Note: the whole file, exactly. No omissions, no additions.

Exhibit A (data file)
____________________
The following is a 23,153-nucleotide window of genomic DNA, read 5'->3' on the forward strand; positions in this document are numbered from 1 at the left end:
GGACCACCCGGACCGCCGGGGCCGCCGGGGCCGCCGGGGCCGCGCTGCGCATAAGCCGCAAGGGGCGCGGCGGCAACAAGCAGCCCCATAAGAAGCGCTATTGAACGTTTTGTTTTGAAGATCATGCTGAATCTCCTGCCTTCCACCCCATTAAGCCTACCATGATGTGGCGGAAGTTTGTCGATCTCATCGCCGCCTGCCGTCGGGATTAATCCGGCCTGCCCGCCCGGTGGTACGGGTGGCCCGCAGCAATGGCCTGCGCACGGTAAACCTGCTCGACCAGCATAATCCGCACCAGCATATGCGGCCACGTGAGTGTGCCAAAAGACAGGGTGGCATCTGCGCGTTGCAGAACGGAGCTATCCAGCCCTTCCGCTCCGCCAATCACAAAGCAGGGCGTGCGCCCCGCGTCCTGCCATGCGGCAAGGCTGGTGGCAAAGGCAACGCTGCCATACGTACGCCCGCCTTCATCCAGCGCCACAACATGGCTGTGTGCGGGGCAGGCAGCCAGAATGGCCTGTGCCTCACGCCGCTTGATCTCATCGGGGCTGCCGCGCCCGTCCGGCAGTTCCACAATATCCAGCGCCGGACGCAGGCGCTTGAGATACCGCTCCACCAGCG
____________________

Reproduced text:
The following is a 23,153-nucleotide window of genomic DNA, read 5'->3' on the forward strand; positions in this document are numbered from 1 at the left end:
GGACCACCCGGACCGCCGGGGCCGCCGGGGCCGCCGGGGCCGCGCTGCGCATAAGCCGCAAGGGGCGCGGCGGCAACAAGCAGCCCCATAAGAAGCGCTATTGAACGTTTTGTTTTGAAGATCATGCTGAATCTCCTGCCTTCCACCCCATTAAGCCTACCATGATGTGGCGGAAGTTTGTCGATCTCATCGCCGCCTGCCGTCGGGATTAATCCGGCCTGCCCGCCCGGTGGTACGGGTGGCCCGCAGCAATGGCCTGCGCACGGTAAACCTGCTCGACCAGCATAATCCGCACCAGCATATGCGGCCACGTGAGTGTGCCAAAAGACAGGGTGGCATCTGCGCGTTGCAGAACGGAGCTATCCAGCCCTTCCGCTCCGCCAATCACAAAGCAGGGCGTGCGCCCCGCGTCCTGCCATGCGGCAAGGCTGGTGGCAAAGGCAACGCTGCCATACGTACGCCCGCCTTCATCCAGCGCCACAACATGGCTGTGTGCGGGGCAGGCAGCCAGAATGGCCTGTGCCTCACGCCGCTTGATCTCATCGGGGCTGCCGCGCCCGTCCGGCAGTTCCACAATATCCAGCGCCGGACGCAGGCGCTTGAGATACCGCTCCACCAGCG